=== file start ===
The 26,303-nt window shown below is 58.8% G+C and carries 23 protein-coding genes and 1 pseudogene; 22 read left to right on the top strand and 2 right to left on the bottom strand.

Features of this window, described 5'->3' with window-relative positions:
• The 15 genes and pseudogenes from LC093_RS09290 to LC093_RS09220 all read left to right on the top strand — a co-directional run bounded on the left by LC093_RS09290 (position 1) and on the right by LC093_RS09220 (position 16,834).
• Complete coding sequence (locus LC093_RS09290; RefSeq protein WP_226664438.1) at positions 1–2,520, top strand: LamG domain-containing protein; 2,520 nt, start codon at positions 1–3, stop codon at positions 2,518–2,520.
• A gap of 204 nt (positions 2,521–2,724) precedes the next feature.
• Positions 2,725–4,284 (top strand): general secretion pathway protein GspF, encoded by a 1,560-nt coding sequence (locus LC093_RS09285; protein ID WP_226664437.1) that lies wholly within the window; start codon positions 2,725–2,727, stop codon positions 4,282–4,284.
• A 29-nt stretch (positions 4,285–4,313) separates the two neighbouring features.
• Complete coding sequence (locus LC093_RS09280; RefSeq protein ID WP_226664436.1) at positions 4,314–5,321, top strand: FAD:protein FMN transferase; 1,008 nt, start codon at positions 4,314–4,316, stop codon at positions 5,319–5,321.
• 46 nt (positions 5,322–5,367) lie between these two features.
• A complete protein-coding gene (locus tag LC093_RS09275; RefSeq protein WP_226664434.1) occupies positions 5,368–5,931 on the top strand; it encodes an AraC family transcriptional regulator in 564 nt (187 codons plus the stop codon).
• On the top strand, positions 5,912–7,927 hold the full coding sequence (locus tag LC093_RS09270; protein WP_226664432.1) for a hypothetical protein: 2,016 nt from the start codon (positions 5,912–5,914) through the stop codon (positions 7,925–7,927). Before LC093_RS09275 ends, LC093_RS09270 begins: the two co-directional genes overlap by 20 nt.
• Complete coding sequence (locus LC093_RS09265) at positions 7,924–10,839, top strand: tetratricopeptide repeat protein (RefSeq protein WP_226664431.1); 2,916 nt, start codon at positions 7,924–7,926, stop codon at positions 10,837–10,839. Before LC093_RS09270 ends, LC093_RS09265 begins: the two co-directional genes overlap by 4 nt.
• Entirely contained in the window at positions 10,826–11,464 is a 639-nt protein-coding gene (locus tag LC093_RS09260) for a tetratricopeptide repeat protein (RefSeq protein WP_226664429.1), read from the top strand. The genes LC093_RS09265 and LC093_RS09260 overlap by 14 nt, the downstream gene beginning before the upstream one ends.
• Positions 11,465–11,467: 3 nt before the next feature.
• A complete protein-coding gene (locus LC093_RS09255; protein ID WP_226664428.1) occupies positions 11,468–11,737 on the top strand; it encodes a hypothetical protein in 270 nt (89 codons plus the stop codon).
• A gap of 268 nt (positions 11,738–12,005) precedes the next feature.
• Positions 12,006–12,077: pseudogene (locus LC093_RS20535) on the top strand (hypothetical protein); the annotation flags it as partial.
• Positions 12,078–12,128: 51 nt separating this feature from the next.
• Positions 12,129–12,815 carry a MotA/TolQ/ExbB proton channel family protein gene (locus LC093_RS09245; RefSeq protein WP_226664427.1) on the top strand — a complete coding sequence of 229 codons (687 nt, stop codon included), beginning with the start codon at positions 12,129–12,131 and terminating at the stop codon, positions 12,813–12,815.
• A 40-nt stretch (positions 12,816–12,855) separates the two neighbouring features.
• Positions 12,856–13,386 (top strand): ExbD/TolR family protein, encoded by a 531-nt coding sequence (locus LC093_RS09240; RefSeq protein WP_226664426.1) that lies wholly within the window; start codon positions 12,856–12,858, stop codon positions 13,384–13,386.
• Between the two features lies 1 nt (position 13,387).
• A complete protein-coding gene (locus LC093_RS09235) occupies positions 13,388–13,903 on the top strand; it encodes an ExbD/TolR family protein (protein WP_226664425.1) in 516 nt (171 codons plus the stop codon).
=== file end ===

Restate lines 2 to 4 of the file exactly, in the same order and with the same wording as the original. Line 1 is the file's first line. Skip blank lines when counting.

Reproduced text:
Features of this window, described 5'->3' with window-relative positions:
• The 15 genes and pseudogenes from LC093_RS09290 to LC093_RS09220 all read left to right on the top strand — a co-directional run bounded on the left by LC093_RS09290 (position 1) and on the right by LC093_RS09220 (position 16,834).
• Complete coding sequence (locus LC093_RS09290; RefSeq protein WP_226664438.1) at positions 1–2,520, top strand: LamG domain-containing protein; 2,520 nt, start codon at positions 1–3, stop codon at positions 2,518–2,520.